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Question about machine guns.

Discussion in 'Legal' started by the naked prophet, Aug 24, 2006.

  1. the naked prophet

    the naked prophet Well-Known Member

    Okay, so I know the definition of a machine gun, according to the BATFE. A gun which fires more than one shot for a single pull of the trigger without manual reloading (or anything which could be easily converted into a machine gun, or any part which could convert a gun to be a machine gun).

    I remember the "shoestring letter" in which the BATFE says a shoestring is a machine gun because you can pull the string and the gun pulls the trigger repeatedly, making the string the effective trigger.

    But then there's the recoil stock for the Ruger 10/22 like was discussed earlier. Because you pull the trigger, and the stock just allows the gun to move back far enough to reset the trigger, you can fire very fast like full auto, without it being a machine gun.

    But what about a device that you could install in your gun that would push the trigger forward when the gun was in battery? As in, you pull the trigger, the gun fires and cycles, and then pushes the trigger forward so your finger pulls the trigger again. Would that be a machine gun, in your opinion? I know that if I decide to build one, I should send a letter to the BATFE to see if they think it's a machine gun, seeing as it's them who'll burn down my house and whatnot if they think it is.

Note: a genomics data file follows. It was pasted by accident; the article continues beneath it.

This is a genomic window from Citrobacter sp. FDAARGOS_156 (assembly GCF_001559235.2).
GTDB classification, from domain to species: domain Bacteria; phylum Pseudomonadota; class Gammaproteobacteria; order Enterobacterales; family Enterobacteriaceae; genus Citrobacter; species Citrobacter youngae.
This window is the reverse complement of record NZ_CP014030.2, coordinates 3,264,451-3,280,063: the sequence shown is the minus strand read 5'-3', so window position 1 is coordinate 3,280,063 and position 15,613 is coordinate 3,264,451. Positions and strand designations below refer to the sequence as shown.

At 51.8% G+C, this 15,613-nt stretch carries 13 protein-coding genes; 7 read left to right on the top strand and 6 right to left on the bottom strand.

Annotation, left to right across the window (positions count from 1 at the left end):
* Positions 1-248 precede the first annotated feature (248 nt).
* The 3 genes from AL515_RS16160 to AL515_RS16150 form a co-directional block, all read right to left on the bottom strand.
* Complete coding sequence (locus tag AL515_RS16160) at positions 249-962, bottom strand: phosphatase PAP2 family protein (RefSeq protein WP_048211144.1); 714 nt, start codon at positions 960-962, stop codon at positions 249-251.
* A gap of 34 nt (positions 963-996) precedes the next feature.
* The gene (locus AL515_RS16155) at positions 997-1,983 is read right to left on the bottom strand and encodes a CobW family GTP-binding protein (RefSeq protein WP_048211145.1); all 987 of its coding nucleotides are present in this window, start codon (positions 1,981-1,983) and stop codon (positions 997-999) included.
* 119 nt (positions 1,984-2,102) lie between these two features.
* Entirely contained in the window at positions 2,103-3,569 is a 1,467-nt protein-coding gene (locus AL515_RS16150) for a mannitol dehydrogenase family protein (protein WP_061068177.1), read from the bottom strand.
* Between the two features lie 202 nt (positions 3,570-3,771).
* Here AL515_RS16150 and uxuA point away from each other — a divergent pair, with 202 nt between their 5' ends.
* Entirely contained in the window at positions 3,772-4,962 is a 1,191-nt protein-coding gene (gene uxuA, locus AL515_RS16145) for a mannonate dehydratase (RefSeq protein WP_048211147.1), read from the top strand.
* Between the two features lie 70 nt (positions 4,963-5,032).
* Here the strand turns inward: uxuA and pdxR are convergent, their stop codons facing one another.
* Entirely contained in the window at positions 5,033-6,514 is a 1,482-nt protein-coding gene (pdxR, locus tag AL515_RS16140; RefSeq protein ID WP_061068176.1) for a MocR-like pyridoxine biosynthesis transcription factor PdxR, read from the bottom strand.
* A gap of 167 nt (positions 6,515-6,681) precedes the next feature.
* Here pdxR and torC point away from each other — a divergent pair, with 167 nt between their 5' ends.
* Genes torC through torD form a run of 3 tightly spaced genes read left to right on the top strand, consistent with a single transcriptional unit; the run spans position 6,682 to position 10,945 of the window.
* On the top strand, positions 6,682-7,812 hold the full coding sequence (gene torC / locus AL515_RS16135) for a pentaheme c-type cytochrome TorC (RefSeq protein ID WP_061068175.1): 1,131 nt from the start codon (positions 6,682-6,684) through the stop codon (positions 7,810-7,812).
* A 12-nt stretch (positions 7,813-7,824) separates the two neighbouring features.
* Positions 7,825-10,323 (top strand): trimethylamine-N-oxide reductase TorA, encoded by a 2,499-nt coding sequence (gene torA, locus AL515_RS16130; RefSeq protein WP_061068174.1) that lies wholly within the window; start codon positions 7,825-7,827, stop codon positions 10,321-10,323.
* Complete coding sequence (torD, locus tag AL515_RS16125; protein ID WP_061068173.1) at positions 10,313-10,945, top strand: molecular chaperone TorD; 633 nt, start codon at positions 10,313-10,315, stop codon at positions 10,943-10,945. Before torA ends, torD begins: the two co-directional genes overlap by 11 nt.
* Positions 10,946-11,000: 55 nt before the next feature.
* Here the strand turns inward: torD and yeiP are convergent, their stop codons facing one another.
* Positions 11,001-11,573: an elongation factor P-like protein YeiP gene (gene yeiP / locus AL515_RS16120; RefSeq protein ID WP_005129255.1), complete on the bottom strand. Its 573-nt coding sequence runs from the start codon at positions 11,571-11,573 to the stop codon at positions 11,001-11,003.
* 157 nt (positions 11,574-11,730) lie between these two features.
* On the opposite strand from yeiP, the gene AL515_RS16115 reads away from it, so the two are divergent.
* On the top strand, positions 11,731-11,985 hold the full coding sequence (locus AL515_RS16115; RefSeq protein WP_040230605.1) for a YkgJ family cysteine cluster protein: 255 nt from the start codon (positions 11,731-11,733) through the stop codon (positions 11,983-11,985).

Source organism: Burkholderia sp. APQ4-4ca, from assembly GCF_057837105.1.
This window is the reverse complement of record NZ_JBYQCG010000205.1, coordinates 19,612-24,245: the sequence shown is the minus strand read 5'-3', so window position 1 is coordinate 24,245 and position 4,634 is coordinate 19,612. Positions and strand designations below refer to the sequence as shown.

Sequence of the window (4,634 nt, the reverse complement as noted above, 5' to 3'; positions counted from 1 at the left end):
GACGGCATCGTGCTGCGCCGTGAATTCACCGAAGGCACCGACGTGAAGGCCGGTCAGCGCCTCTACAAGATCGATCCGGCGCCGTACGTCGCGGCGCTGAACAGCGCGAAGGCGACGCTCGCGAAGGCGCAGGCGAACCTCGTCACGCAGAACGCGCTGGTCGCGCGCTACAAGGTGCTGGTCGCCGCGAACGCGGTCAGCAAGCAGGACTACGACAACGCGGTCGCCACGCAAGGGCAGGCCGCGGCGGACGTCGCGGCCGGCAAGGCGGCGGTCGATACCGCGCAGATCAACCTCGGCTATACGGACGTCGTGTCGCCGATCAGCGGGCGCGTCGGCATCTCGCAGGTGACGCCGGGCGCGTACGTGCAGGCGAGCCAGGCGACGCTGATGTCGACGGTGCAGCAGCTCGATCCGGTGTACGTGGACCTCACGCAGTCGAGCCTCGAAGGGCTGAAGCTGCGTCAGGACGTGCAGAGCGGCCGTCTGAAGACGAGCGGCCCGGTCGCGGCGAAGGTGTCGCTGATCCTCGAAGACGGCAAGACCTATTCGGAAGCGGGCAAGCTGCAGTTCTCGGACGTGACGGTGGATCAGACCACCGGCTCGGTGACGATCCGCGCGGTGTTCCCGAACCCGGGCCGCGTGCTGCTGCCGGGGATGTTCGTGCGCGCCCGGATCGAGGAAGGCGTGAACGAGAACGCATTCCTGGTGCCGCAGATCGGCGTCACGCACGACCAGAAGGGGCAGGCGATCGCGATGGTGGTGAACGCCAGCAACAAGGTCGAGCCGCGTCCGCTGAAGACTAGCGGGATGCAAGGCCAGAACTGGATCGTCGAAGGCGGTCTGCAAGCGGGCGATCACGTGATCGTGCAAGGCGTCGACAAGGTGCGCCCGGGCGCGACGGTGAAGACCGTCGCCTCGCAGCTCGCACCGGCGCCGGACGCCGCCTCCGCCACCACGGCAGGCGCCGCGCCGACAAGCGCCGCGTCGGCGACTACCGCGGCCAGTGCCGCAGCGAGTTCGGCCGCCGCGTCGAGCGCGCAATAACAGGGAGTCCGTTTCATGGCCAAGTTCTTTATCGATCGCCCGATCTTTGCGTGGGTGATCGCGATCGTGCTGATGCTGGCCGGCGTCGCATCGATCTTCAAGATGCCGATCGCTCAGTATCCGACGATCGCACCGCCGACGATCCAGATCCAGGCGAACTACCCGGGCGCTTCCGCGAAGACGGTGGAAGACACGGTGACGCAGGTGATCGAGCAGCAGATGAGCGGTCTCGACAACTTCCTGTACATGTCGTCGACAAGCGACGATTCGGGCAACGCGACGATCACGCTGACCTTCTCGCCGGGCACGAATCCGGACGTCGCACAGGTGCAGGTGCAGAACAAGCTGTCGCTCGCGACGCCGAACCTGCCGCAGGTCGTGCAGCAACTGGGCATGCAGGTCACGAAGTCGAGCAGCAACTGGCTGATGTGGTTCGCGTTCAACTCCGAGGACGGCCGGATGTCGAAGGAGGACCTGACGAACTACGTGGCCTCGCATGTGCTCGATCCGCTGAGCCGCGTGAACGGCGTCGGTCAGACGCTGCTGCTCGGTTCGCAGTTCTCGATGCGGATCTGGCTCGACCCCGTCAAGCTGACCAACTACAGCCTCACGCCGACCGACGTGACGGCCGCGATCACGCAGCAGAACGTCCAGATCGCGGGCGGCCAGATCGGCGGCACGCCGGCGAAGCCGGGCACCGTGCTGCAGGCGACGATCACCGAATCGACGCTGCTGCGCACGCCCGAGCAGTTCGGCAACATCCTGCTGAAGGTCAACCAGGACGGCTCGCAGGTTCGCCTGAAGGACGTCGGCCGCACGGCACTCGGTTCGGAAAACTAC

Any opinions?
  2. saltydog

    saltydog Well-Known Member

    You mean:

    What is needed is a (some link) or (some type of mechanism) between the bolt carrier (on return to the forward position) and the trigger --> to allow the trigger to return to the pull state.

    Even though you keep full tension on the trigger, it should still be legal under the law as a (one shot) single pull of the trigger even though the bolt carrier (some link or mechanism) returns the trigger (at the right time) to the pull position. Thus trigger moves back by finger (firing weapon) and forward by link of some sort (return trigger to fire). Hence weapon will fire as fast as the carrier will allow! ;)

    So I guess the key is to return the trigger to firing position with the aid of a link or device using the carrier as the controlling element while maintaining finger presure to fire weapon?:D
  3. Roadwild17

    Roadwild17 Well-Known Member

    I believe theres something called a hellfire trigger system :confused: that may be of interst to you.
  4. The Drew

    The Drew Well-Known Member

    I think you're gonna have a harder time making this work than having it pass initial ATF muster...

    Bottom line is this, the BATFE makes up rules as it goes along... They interpret, and if they don't like your product, they'll declare it a machine gun or some other NFA item.